self help books

The self- help phenominum has empowered us all to manipulate the social constructs around us.
if it works for me its gonna work for you. It will work for you . follow me.

many of the characters are based on types in this book

Dealing with people you can't stand.

you can read a great deal of it here

In it various difficult personality types are listed (generally with very militaristic names), and tips on what their personality is and how it can be "decommissioned" using various techniques, incidentally if your wondering where this book is coming from intellectually there is a very small, very telling section at the back entitled "What if people can't stand me?", the author doesn't nesiceraly think this is a problem....

Here's a review
The concept of this book is pretty simple and straightforward: choose a person you can't stand, identify which of the 10 personality types mentioned in the book they most closely match, and follow the specific recommendations to immunize yourself against further annoyance. The 10 types listed in the book are:
1. The Tank
2. The Sniper
3. The Grenade
4. The Know-It-All
5. The Think-They-Know-It-All
6. The Yes Person
7. The Maybe Person
8. The Nothing Person
9. The No Person
10. The Whiner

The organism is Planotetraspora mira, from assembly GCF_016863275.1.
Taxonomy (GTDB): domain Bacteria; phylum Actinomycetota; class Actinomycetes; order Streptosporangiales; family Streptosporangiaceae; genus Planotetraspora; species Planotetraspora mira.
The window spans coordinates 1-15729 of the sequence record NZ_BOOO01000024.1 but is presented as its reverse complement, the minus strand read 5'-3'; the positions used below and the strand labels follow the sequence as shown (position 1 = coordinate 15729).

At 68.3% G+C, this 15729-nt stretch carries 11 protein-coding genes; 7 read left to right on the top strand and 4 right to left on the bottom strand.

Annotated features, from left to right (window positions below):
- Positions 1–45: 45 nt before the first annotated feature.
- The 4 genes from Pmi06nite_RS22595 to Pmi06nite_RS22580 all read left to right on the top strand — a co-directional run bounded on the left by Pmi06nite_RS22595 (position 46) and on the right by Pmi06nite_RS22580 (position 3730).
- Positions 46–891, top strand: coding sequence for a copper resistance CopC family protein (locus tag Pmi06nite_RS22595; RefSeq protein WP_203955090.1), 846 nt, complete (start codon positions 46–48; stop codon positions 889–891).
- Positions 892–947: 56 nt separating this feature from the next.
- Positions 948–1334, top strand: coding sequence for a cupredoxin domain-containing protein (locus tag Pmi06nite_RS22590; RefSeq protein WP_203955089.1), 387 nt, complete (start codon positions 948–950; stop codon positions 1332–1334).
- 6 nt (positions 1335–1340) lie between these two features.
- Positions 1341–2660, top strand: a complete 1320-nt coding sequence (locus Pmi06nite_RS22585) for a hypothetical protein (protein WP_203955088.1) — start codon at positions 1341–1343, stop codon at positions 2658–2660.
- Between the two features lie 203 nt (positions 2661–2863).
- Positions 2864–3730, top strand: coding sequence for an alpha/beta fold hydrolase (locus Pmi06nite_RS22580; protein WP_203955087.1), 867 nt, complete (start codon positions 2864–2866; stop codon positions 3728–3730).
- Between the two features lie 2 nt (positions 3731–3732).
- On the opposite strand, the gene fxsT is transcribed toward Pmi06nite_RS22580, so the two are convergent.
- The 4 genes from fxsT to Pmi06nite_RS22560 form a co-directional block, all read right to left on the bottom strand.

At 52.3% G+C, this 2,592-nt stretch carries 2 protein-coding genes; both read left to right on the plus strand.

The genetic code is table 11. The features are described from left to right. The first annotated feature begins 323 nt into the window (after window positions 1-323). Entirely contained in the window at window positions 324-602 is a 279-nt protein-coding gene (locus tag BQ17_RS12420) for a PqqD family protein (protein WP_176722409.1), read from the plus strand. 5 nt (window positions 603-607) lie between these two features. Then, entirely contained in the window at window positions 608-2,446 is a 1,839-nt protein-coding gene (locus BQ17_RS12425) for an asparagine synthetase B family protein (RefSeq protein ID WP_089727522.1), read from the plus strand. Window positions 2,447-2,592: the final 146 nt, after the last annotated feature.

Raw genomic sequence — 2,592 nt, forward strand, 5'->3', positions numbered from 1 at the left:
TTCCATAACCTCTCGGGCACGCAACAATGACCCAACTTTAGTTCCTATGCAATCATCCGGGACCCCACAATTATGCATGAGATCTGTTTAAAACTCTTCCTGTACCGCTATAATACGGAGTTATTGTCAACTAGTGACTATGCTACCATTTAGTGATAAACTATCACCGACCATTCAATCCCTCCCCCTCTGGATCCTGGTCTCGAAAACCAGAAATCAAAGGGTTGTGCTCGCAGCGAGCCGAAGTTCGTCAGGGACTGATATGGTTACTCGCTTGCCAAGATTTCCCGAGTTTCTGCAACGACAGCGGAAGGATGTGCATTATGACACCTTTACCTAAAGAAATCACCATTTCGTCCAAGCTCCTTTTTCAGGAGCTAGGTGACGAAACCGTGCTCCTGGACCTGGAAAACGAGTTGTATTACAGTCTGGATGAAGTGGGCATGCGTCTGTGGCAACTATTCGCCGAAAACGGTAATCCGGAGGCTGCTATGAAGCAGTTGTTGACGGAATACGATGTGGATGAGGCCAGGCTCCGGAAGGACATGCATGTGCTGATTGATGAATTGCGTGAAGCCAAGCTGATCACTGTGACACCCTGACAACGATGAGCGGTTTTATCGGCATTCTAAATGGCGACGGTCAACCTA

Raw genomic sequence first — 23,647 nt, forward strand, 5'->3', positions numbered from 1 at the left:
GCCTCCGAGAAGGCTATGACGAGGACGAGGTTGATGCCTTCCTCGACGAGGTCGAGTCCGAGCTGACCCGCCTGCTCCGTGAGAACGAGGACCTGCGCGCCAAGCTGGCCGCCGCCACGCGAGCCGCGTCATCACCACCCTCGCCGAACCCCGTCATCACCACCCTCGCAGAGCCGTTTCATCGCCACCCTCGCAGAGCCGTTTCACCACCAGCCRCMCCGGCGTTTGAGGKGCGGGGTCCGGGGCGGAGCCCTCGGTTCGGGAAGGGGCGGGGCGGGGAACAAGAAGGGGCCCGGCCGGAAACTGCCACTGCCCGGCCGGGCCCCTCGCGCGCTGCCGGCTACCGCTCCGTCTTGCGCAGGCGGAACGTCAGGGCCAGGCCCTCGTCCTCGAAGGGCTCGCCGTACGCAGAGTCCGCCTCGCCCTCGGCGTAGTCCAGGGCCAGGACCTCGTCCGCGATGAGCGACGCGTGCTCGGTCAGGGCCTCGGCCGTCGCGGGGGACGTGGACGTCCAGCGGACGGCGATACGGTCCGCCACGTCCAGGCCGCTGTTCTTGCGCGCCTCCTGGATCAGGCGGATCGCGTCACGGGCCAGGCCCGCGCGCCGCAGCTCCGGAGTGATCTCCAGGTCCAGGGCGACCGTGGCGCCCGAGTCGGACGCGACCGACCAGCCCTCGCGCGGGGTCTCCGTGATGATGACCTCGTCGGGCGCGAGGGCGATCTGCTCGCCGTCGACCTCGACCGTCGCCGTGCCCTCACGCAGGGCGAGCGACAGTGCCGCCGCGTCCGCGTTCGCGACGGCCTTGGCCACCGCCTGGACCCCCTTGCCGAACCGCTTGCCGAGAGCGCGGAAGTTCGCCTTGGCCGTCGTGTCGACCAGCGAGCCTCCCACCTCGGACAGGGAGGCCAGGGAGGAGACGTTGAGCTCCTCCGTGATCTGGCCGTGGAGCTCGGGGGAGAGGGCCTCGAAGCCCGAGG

The book is divided into two main sections. The first section focuses on communication - specifically, around effective practices and common mistakes. Active listening, tone of voice, and other skills are highlighted here and this section is a blend of theory and broadly actionable advice.
The second section of the book highlights each of the 10 personality types listed above and gives "teachable equivalent" ways to deal with them effectively. Each of the ten chapters in the section starts with a fictitious scenario that will be familiar to anyone who has worked with people (as opposed to dogs and trees). Action steps are outlined for dealing with the personality type, along with some background and reasoning for the recommendations. Finally, the fictitious scenario is revisited, this time with a resolution aided with the chapter's recommendations.

here is a rough apraise of the 10 personality types, and how t combat them


Following is a brief summary of each of the ten "unwanted behaviors" described in the book:


Positive Intent: Get the task done.
Characteristics: Tanks are controlling, assertive, aggressive, and confrontational, and have short attention spans.
Your Goal: Command the Tank's respect.

Communication Plan:
* Hold your ground when she approaches.
* Tactfully interrupt the attack by repeating her name. Do not counterattack.
* Quickly backtrack the main point to show that you understand the situation.
* Redirect the Tank by showing how you share a common goal of getting the task done.
* Maintain peace and earn her respect by assigning a time and conditions for following up on the issue once she has cooled down.

For example, "Boss, Boss, Boss. I understand that you think the budget should be finished by now, but I believe that the extra time I'm investing in the budget now will end up saving us time and money in the future. I'll be finished with the budget by io am tomorrow, and I look forward to your feedback."


Positive Intent: Get the task done and/or get appreciation.
Characteristics: Snipers try to make you look foolish through rude comments, sarcastic behavior, and focusing negative attention on you.
Your Goal: Bring the Sniper out of hiding.

Communication Plan:
* As soon as the Sniper snipes, stop what you're doing, and backtrack whatever he said.